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Integrating problem

  1. Jan 22, 2012 #1

    georg gill

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    1. The problem statement, all variables and given/known data

    Integrate:

    [tex]\int_{-\infty}^{\infty}\int_{-\infty}^{\infty}\int_{-\infty}^{\infty}e^{-2\sqrt{x^2+y^2+z^2}}dxdydz[/tex]

    hint: use spherical integration



    2. Relevant equations

    [tex]p=\sqrt{x^2+y^2+z^2}[/tex]

    [tex]dV=dp d\phi p sin\phi p d\theta[/tex]

    3. The attempt at a solution

    [tex]\int_{0}^{\infty}\int_{0}^{\pi}\int_{0}^{2\pi}e^{-2p} p^2 sin\phi d\theta d\phi dp[/tex]

    look at integration for p since it is the most hard one first:

    Integration by parts:

    [tex]sin\phi\int_{0}^{\infty}e^{-2p} p^2 dp[/tex]

    [tex]\int_{0}^{\infty}e^{-2p} p^2 dp=[\frac{e^{-2p}}{-2} p^2+\int_{0}^{\infty}e^{-2p}pdp]^{\infty}_0[/tex] (I)

    [tex]\int_{0}^{\infty}e^{-2p}pdp=[\frac{e^{-2p}}{-2}p+\int_{0}^{\infty}e^{-2p}dp]^{\infty}_0=[\frac{e^{-2p}}{-2}p+\frac{e^{-2p}}{-2}]^{\infty}_0[/tex]

    and (I) becomes:

    [tex][\frac{e^{-2p}}{-2} p^2+\frac{e^{-2p}}{-2}p+\frac{e^{-2p}}{-2}]^{\infty}_0[/tex]

    but here i get infinity in numerator and denumerator for [tex]p=\infty[/tex]. How do I solve this?
     
  2. jcsd
  3. Jan 22, 2012 #2
    If you get infinity in the numerator as well as in the denumerator you should check which one goes to infinity fastest. In this case, p^2 approaches infinity much slower then e^(2p), so your fraction will become zero for p=infinity.
     
  4. Jan 22, 2012 #3

    Dick

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    Right. You can verify this by using l'Hopital's rule on p^2/e^(2*p).
     
  5. Jan 22, 2012 #4

    georg gill

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    I thought L'hopitals said what the limit was and that the limit said what value it was approaching as it went to that value. I just get confused in the accuracy of L'hopitals. Is it totally accurate in defining value of fraction?
     
  6. Jan 22, 2012 #5

    Ray Vickson

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    Your sentence "I thought L'hopitals said what the limit was and that the limit said what value it was approaching as it went to that value" is 100% incomprehensible. I don't know why you are worried about the "accuracy" of L'Hopital's rule: it is a rigorously proven theorem, not just some rule of thumb or heuristic; when it is applicable at all it is absolutely accurate, always.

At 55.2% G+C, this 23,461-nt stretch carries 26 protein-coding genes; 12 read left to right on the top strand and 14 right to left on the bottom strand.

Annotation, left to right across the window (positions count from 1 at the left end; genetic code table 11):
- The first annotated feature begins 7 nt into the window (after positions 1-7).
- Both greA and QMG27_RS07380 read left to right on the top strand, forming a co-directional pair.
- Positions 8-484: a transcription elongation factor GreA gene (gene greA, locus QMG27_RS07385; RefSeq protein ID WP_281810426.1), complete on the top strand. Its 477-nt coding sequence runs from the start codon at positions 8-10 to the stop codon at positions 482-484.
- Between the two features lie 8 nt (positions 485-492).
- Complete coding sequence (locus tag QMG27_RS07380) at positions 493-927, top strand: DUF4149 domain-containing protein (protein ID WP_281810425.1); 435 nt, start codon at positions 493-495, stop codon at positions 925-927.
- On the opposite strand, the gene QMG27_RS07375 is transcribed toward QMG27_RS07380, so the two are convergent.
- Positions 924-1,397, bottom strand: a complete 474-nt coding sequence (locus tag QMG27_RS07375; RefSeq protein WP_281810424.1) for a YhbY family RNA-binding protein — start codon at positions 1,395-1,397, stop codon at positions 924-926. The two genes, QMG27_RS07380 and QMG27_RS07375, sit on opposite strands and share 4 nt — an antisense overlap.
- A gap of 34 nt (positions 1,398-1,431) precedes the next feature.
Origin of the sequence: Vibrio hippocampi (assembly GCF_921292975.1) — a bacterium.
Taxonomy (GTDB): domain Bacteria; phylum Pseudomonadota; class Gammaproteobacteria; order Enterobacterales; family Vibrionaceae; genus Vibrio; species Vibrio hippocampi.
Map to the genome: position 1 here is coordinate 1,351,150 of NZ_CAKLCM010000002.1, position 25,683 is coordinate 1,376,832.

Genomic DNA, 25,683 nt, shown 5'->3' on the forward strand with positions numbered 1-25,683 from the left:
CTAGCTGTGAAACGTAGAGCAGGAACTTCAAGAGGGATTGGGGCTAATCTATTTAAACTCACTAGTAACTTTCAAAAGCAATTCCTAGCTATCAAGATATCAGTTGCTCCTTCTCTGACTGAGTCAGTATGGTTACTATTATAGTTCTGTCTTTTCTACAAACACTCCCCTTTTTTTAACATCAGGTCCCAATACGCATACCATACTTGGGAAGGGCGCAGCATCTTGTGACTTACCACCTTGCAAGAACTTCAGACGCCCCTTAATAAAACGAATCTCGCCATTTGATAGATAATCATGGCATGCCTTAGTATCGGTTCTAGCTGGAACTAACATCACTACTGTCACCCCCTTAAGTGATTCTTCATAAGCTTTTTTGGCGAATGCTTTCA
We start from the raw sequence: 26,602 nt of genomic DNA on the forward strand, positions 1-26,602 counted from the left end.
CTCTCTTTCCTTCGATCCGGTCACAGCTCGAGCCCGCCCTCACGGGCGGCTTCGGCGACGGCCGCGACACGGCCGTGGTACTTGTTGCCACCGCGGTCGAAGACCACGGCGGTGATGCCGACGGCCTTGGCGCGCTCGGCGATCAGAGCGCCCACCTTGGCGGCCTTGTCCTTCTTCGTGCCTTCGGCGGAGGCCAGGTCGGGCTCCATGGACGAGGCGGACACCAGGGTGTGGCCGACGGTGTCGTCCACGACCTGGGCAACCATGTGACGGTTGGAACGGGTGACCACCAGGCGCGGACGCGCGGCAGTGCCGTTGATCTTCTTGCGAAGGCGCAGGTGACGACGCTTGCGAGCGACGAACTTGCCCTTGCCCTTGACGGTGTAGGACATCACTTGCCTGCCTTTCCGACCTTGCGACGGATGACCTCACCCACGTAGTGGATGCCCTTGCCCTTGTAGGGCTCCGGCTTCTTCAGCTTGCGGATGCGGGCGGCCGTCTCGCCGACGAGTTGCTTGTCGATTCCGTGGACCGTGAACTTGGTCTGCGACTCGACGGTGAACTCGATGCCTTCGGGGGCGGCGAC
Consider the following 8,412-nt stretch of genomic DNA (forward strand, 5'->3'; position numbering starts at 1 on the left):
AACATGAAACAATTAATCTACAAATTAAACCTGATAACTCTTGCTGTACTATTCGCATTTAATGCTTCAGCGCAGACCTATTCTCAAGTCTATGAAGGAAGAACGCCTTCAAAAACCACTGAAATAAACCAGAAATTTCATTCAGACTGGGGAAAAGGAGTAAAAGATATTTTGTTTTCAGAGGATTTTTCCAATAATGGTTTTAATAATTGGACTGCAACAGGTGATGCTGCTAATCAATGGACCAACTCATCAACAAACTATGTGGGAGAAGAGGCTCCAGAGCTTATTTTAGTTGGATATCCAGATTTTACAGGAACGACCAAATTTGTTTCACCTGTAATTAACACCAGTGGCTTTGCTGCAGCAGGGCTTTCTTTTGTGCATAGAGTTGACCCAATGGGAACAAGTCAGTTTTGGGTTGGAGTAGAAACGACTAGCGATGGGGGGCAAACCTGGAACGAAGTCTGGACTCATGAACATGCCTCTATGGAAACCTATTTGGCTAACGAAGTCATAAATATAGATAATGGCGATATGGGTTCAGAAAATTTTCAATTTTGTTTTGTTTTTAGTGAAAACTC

RGV
     
  7. Jan 22, 2012 #6

    georg gill

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    Good to know. I guess my worries was that a limit gives value as it approaches a given x. If this function was not continuous then then it could have had a different value for x which is here infinity. But L'hopitals assumes continuity since it assumes that function is differentiable

    [tex][\frac{e^{-2p}}{-2} p^2+\frac{e^{-2p}}{-2}p+\frac{e^{-2p}}{-2}]^{\infty}_0[/tex]

    [tex]\frac{e^{-2\infty}}{-2} (\infty)^2+\frac{e^{-2\infty}}{-2}\infty+\frac{e^{-2\infty}}{-2}-\frac{e^{-20}}{-2} 0^2+\frac{e^{-2\cdot 0}}{-2}0+\frac{e^{-2\cdot 0}}{-2}[/tex]

    [tex]-\frac{e^{-2\cdot 0}}{2}[/tex]

    Is it right that this integral could be negative? It is easier to see when integrals should be negative when they are in the plain. Is there any way of telling when it should be negative in the space?
     
  8. Jan 22, 2012 #7

    Dick

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    It shouldn't be negative. You are integrating a positive function. It's negative because you are missing a sign. Check it again. And it's not a good idea to substitute 'infinity' into an expression f(p). What you mean is 'lim p -> infinity f(p)'. And I think you also may have dropped a factor of 1/2 on one of the terms.
     
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